All the characters from the original book return.  The hangman of the stories is Jakob Kuisl.  Magdalena is his pretty and impetuous daughter.  Simon Fronwieser is the young village doctor (more or less) and Magdalena’s beau.  Set in Bavaria, in the middle of 17th century, the mystery this time is linked to a Templar treasure.  Not the most original plotline – the Templars and Masons have been pretty much bled dry – and in typical DaVinci Code fashion our heroes are led on a frustratingly predictable chase after a string of clues.  But the draw of this kind of series isn’t the plot, it’s the characters and the world they inhabit.  And, in the case of the Hangman’s Daughter books, it’s also the way Pötzsh weaves his family history into the stories.  Because Jakob Kuisl the hangman and his daughter  Magdalena were real people.  More than that, they were Pötzsh’s ancestors.

There are plenty of historical nuggets scattered through these pages.  The Kuisls spawned a dynasty of Bavarian hangmen.  And in researching his family tree the author learned several interesting facts about what amounted to an exclusive society.  Hangmen were responsible for the town’s garbage collection.  They made additional money not just for torturing and killing the condemned, but from selling their remains in various forms.  Hangmen could not be buried on hallowed ground and they married from within their class.  What this means is a hangman’s daughter was only allowed to marry another hangman – which adds an interesting twist to Simon and Magdalena’s romance – one that Pötzsh may have a hard time unravelling.  In the meantime, though, he’s having fun balancing facts with fiction.  Both books end with notes from the author.  The first discussed his family history, the second a travel guide of the region where the stories are set.  His enthusiasm is catching.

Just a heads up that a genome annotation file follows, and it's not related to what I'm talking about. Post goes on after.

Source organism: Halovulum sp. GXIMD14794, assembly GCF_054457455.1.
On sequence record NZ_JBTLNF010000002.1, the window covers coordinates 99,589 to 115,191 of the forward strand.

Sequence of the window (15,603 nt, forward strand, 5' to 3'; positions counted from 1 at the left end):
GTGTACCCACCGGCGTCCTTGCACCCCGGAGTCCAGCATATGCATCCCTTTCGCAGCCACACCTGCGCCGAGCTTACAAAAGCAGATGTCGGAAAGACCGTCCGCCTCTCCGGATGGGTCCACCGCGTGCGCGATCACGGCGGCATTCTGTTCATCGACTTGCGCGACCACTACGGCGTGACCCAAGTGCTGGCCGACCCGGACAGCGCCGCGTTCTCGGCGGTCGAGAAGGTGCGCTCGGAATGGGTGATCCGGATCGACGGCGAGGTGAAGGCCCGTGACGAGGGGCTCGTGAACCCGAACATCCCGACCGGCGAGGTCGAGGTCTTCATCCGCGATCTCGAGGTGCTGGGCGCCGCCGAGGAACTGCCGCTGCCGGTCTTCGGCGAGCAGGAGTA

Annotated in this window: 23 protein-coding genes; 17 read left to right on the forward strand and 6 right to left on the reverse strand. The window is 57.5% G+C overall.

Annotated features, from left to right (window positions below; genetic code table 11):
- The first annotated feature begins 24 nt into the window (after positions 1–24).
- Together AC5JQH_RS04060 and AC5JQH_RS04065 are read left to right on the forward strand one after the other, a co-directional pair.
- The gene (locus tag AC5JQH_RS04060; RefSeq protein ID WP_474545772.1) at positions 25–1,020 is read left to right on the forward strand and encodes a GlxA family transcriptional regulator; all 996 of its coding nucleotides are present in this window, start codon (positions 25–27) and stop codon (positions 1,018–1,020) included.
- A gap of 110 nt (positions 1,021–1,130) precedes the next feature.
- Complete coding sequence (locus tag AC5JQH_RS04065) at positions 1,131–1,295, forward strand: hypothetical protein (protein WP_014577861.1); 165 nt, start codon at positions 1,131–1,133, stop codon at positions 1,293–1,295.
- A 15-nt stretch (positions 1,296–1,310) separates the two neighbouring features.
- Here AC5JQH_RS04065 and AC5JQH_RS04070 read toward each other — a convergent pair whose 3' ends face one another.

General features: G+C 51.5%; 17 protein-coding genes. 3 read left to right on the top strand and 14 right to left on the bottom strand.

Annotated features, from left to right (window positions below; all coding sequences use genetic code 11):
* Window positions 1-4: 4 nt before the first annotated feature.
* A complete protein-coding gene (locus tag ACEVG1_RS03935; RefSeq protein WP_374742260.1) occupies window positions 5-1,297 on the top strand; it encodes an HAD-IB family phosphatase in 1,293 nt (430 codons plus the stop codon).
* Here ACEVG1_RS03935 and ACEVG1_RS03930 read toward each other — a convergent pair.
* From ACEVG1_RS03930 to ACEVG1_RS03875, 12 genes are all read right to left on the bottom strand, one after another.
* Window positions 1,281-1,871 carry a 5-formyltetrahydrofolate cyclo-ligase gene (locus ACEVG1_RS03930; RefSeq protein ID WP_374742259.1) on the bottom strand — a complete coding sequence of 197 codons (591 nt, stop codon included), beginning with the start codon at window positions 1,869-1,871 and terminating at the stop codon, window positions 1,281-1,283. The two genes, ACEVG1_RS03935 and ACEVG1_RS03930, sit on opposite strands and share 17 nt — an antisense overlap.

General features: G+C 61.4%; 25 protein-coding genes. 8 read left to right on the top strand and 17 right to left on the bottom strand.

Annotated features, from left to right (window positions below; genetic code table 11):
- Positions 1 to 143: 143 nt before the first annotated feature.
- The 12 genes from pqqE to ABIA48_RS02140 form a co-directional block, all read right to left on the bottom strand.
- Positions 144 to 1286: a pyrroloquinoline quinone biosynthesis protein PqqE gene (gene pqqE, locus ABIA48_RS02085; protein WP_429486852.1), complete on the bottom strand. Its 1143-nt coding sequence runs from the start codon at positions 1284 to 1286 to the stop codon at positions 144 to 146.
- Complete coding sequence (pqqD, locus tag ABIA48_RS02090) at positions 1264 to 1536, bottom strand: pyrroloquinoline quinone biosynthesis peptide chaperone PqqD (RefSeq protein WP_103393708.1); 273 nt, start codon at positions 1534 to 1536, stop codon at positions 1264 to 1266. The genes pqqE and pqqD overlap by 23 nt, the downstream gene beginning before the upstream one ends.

The Dark Monk is interesting and entertaining, but not particularly challenging.  That’s not necessarily a bad thing.  We all love the classic beach or airplane read.  The history raises it a level above most other books in the category. Oliver Pötzsh’s gift was in realizing what he had.  And until a non-fiction book comes out, or Ken Follett develops an obsession for the medieval Bavarian hangmen, Pötzsh seems to have a monopoly that guarantees his readers will keep coming back.